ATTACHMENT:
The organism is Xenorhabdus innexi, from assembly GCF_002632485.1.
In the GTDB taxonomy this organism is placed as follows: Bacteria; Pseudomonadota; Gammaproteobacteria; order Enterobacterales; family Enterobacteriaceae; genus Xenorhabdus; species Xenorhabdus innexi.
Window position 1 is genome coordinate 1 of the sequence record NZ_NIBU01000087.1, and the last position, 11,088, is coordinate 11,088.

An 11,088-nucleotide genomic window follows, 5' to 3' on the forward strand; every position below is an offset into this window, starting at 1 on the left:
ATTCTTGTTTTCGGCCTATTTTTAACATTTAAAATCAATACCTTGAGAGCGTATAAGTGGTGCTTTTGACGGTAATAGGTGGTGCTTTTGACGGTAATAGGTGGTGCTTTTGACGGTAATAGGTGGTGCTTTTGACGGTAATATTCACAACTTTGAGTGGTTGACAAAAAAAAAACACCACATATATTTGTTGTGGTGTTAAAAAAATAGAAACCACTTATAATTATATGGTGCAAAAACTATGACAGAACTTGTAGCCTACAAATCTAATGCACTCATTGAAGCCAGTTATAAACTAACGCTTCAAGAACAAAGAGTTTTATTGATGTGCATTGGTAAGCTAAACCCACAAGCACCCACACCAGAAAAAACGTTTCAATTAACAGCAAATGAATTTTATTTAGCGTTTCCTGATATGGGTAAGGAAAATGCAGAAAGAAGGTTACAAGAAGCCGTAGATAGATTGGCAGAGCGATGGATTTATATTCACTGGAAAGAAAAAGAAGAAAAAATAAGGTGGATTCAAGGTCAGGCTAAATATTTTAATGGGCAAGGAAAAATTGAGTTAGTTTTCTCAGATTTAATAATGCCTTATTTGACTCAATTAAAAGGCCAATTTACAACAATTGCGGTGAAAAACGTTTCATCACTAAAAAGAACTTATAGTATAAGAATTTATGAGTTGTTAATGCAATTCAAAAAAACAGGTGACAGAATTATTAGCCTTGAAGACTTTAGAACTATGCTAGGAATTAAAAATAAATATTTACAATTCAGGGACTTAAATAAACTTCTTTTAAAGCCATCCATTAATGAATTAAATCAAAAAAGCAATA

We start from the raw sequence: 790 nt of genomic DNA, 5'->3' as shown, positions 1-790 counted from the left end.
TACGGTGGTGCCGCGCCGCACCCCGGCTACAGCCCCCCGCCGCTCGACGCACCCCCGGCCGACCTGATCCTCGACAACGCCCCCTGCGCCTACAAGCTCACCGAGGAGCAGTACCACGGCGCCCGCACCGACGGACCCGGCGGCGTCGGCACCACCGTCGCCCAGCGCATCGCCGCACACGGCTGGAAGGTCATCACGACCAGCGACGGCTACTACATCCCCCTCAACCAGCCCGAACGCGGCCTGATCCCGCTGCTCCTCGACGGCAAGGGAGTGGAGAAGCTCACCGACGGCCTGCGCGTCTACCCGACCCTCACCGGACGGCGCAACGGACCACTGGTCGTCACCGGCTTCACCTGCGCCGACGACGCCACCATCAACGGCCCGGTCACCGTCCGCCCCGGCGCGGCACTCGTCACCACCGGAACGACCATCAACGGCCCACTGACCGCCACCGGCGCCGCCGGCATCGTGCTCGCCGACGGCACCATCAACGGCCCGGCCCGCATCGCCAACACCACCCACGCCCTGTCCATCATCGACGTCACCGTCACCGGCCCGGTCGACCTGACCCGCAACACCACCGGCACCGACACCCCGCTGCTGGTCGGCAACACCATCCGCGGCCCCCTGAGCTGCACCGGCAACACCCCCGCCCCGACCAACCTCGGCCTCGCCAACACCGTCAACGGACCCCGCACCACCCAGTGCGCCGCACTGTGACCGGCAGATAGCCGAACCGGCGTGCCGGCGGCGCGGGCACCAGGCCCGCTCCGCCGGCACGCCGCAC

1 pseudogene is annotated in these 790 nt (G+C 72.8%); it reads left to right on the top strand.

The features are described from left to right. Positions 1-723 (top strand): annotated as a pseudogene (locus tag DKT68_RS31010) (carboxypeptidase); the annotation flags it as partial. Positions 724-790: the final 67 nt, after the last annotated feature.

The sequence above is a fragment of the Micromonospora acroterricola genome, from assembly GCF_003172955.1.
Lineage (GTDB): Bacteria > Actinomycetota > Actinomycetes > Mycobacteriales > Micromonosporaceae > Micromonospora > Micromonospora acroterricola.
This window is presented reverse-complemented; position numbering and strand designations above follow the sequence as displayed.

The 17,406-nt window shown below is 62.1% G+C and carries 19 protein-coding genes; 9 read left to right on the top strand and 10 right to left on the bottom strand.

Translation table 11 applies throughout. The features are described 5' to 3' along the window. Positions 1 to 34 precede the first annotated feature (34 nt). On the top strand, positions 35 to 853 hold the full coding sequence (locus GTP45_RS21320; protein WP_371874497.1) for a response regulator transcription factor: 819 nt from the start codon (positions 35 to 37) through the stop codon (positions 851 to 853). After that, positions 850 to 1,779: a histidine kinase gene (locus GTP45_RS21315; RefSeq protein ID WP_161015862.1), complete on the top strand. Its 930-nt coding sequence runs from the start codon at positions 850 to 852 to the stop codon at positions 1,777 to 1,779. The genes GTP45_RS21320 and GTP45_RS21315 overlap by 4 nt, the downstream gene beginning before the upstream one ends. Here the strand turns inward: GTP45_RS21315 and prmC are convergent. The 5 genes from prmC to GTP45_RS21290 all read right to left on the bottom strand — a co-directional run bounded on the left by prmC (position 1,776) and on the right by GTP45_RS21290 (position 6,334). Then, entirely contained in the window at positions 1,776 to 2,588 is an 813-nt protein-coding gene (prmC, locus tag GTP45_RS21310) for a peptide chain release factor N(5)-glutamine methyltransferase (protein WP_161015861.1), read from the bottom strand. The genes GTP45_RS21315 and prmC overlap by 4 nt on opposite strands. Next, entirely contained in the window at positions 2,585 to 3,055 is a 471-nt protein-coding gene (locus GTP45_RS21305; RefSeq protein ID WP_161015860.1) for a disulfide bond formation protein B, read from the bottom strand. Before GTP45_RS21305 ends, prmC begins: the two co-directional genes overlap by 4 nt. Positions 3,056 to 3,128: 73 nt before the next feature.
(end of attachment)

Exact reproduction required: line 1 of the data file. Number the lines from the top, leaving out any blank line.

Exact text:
The organism is Xenorhabdus innexi, from assembly GCF_002632485.1.